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The 5 biggest threats to the housing recovery

(MoneyWatch) It is increasingly clear that the ongoing housing recovery is the real deal. But that doesn't mean that homeowners, and the rest of the U.S. economy, are in the clear.

Despite large gains in home prices, foreclosures drying up and millions of homeowners recovering the equity they'd lost during the subprime crash, a few lingering risks are worth keeping an eye on. And the question with some of these threats isn't if, but when, they will actually occur, and what the reaction will be.

Here's a look at the top five threats to the housing recovery:

1. Interest rates will rise

Super-low interest mortgage rates are driving buyer demand, so it's no surprise that a rise in these rates will at least change the pace of the recovery.

"As interest rates begin to increase again, that will probably have the single most visible impact on the housing recovery," said Jacob Frydman, CEO of United Realty Partners, a real estate investment and advisory firm. "I don't have a crystal ball. I can't tell you when rates will increase, but I can tell you with certainty they will increase."

Historically, interest rates have hovered in the 6 to 7 percent range, and when they return to those levels homes will

instantly become less affordable Pricier loans obviously make buying a house more expensive, curbing demand and how much buyers can spend. That's a recipe for falling prices.

2. Employment is not growing fast enough

You need a job to buy a house. Trouble is, employment growth in the U.S. is still slow and uncertain.

"While unemployment rates have been improving marginally, the real number to watch is job-creation," said Rick Sharga, executive vice president of Carrington Mortgage Holdings. "Until we see steady, sustainable job growth, hundreds of thousands of would-be borrowers are unable to participate in the housing market."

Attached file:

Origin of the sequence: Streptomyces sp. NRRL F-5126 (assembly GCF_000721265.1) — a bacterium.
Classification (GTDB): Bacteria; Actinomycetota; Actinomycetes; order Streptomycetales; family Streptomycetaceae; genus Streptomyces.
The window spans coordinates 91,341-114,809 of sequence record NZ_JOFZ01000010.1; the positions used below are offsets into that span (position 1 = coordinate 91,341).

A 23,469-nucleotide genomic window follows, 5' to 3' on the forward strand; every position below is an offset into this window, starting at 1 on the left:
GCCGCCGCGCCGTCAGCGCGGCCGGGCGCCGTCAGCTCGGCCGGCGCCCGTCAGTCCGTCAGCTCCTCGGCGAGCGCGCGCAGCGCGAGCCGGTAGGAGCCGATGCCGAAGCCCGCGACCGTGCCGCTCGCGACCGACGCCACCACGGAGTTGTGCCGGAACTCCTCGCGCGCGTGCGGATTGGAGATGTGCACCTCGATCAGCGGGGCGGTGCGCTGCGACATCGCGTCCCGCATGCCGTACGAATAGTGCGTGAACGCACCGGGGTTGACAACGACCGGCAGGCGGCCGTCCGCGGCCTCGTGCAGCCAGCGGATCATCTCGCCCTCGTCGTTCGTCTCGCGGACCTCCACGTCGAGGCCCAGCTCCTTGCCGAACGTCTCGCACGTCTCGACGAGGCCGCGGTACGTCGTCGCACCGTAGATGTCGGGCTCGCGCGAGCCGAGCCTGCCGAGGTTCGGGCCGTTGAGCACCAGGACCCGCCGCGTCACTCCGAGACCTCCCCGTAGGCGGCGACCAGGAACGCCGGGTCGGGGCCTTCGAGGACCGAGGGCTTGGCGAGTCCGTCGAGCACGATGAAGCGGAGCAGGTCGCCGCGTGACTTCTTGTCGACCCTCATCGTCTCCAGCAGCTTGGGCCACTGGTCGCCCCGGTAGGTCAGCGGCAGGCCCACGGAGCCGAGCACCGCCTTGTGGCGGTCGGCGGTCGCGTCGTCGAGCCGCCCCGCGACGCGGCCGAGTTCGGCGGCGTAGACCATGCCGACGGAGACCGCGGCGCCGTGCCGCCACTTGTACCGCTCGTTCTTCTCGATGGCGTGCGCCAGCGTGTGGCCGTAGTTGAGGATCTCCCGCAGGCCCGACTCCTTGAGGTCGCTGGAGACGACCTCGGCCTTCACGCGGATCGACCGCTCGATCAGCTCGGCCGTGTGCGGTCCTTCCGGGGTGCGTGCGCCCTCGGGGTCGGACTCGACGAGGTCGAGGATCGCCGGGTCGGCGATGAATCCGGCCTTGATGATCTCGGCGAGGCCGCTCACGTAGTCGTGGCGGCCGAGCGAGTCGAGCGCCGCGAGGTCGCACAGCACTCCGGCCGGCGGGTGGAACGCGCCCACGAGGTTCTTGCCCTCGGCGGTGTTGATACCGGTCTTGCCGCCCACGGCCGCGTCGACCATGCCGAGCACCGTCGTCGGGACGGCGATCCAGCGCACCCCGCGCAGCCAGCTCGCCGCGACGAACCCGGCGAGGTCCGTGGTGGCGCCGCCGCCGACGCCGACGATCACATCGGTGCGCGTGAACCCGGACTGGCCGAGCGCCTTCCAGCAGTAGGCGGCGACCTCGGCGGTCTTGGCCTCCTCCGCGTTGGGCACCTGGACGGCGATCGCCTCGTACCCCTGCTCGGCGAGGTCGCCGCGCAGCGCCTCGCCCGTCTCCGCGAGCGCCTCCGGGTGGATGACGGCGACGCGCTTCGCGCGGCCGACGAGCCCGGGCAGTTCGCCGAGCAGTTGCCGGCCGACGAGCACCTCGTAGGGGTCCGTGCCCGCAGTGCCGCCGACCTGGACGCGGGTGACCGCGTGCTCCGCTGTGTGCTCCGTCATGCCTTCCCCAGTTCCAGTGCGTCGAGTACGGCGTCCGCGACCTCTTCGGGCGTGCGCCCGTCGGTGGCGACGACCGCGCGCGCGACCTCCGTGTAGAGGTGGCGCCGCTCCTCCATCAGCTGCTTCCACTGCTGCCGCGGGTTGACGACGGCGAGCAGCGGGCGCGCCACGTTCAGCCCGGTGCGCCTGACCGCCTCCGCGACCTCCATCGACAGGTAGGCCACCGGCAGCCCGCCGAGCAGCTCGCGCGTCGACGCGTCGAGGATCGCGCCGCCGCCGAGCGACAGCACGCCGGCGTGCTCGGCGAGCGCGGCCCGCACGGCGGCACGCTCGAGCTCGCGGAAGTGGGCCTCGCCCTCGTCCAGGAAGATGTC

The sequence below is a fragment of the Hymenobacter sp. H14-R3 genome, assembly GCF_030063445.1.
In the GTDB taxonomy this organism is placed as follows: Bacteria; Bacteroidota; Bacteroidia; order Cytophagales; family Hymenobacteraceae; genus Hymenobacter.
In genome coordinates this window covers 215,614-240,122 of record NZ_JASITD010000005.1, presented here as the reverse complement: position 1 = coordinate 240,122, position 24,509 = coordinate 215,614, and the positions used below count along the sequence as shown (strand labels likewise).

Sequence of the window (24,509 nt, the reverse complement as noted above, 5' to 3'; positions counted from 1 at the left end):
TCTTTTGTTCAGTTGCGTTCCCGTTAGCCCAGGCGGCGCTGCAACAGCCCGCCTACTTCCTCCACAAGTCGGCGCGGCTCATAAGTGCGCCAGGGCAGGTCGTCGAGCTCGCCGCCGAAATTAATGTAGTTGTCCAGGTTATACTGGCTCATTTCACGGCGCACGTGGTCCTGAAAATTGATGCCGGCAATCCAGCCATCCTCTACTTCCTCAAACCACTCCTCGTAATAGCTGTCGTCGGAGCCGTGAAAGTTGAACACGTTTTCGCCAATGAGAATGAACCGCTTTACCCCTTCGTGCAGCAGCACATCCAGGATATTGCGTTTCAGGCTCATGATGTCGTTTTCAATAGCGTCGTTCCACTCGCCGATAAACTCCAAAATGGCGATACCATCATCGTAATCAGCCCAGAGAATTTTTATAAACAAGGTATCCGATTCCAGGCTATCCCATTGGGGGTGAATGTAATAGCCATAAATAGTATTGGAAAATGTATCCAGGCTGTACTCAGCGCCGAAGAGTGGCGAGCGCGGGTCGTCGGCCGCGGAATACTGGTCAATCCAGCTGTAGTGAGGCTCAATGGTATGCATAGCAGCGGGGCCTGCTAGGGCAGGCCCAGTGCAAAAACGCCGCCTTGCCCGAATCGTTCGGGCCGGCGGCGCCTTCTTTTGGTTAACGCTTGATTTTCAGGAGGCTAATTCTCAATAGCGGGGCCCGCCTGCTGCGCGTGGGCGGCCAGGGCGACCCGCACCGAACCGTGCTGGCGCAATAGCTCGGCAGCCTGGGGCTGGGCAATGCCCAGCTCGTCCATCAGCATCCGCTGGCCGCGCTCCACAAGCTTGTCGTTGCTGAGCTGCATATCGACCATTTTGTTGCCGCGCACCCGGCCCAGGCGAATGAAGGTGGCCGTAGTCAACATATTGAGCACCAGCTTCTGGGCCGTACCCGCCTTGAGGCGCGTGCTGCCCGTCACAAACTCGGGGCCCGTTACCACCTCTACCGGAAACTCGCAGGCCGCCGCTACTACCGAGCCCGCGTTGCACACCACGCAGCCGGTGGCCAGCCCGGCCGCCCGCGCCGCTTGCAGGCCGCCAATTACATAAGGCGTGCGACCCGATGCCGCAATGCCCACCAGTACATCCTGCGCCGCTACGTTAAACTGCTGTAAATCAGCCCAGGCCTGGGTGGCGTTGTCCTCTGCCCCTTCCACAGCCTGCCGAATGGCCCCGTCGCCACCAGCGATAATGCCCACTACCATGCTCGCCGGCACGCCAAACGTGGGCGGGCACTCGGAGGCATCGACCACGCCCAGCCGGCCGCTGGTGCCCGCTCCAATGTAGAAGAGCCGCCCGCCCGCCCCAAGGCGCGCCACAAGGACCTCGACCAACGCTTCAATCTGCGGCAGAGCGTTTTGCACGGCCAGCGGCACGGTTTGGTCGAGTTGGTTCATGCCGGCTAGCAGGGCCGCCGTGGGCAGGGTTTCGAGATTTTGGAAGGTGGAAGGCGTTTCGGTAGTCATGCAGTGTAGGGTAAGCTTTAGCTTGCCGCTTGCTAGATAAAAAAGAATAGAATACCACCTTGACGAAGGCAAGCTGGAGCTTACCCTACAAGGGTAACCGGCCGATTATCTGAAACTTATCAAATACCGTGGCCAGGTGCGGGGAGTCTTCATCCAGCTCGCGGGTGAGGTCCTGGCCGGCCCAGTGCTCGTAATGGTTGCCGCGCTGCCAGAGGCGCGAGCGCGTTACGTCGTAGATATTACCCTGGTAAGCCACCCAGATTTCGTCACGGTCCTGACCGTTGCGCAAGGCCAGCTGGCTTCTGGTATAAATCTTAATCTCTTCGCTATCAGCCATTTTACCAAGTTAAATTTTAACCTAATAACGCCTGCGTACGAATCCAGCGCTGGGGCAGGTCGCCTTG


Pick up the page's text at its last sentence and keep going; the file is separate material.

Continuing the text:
Excitement over the U.S. economy adding 165,000 jobs in April stemmed not from a sign that the economy is ready to soar, but that it's not set to slide over the edge, as the March job numbers seemed to suggest. The economy only generated enough jobs to tread water -- it'll still take about five years of this kind of growth to return the economy to unemployment levels last seen in 2008. The reality is that millions of Americans remain out of work, and many of them may never find some.

3. The government's role in the mortgage market will change

The U.S. government currently backs about 97 percent of mortgages through the Federal Housing Administration, Fannie Mae and Freddie Mac. That's unlikely to continue. It may take years, but the feds will eventually start edging out of the mortgage market. Private mortgage financiers will have to fill the void. But exactly how that will happen and what effect it will have on borrowers remains to be seen.

"The entire lending industry needs [government] leadership as to what the bulk of the market is going to look like in the long run," said David Reiss, professor at Brooklyn Law School and editor of real estate finance industry site REFinBlog. "How tight or loose will credit be? The Federal Housing Finance Agency will decide this to a large extent, as seen by the recent announcement that Fannie and Freddie will no longer buy interest only mortgages."

4. Another bubble bursts

The rate at which home prices are increasing -- about 9 percent year over year -- is

growing at rates not seen since the last bubble.

"The rate of price increase seems unsustainable," said Glenn Kelman, CEO of real estate brokerage firm Redfin. "There are traffic jams outside of listings where there are 20 or 30 offers on a home."

The steep competition for a limited number of homes is driving these price increases. And what happens if more homes hit the market as demand begins to ebb? Prices stagnate or drop.

5. Student debt is weighing down young buyers

There's a total of $1 trillion in outstanding student debt, and the delinquency rate for borrowers who started repaying their loans is more than 30 percent, according to Even buyers who are current on their student loans are having trouble repaying their loans.

"Often, potential borrowers are told they don't qualify for a mortgage because their monthly student loan payments are too high compared to their income," said Polyana da Costa, senior mortgage analyst at Bankrate.

First-time homebuyers -- financially stable singles, newlyweds and young families -- are having trouble establishing credit and saving a big enough down payment to please lenders. That means the next generation of homebuyers may be stuck renting rather than buying homes of their own.

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